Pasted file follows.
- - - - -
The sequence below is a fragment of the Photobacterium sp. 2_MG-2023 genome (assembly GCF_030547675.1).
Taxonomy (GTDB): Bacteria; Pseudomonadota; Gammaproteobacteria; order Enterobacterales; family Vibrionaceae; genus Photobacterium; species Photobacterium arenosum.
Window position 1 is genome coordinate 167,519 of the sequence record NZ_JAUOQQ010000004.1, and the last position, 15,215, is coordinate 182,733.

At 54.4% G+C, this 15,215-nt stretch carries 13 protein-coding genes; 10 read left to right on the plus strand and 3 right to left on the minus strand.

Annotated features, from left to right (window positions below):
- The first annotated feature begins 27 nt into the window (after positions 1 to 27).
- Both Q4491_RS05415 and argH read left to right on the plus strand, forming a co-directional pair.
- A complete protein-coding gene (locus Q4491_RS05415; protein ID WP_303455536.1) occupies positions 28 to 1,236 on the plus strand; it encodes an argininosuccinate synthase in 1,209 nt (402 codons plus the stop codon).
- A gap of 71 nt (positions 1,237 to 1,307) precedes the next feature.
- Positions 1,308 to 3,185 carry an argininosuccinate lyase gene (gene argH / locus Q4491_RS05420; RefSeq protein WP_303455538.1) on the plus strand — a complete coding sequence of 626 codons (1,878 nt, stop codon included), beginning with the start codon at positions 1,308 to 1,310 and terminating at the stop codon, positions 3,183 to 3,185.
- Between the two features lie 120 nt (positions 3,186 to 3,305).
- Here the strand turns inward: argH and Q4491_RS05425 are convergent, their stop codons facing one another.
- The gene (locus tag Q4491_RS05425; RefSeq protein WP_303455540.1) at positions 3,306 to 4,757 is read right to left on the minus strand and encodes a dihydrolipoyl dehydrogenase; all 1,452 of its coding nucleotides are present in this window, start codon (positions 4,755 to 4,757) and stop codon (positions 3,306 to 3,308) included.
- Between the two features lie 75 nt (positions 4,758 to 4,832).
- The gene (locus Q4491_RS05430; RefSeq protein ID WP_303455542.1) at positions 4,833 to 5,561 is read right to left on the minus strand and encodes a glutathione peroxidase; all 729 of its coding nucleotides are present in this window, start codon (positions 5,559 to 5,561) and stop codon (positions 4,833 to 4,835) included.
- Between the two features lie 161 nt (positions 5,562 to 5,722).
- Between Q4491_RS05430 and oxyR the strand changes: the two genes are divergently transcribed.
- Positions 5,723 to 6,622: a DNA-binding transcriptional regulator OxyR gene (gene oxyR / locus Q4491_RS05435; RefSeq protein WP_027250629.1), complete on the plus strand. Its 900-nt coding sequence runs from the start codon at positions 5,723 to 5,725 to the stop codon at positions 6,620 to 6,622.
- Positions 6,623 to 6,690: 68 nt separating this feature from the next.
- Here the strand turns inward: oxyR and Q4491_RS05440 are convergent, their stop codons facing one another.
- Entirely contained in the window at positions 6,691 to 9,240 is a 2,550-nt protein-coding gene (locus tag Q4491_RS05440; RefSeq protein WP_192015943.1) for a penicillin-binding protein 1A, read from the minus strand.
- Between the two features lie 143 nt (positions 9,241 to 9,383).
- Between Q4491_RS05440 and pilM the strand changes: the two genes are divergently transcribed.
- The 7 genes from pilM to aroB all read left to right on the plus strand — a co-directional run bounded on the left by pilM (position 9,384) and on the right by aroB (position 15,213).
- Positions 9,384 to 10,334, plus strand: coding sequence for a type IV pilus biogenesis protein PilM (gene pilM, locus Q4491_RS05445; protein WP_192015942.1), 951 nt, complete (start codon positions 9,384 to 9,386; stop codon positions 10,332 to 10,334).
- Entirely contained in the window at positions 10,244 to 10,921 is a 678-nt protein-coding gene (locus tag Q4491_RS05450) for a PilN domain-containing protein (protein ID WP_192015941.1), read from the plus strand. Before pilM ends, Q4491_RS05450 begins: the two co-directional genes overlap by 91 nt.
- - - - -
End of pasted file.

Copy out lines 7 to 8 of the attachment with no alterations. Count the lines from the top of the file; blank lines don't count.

- Both Q4491_RS05415 and argH read left to right on the plus strand, forming a co-directional pair.
- A complete protein-coding gene (locus Q4491_RS05415; protein ID WP_303455536.1) occupies positions 28 to 1,236 on the plus strand; it encodes an argininosuccinate synthase in 1,209 nt (402 codons plus the stop codon).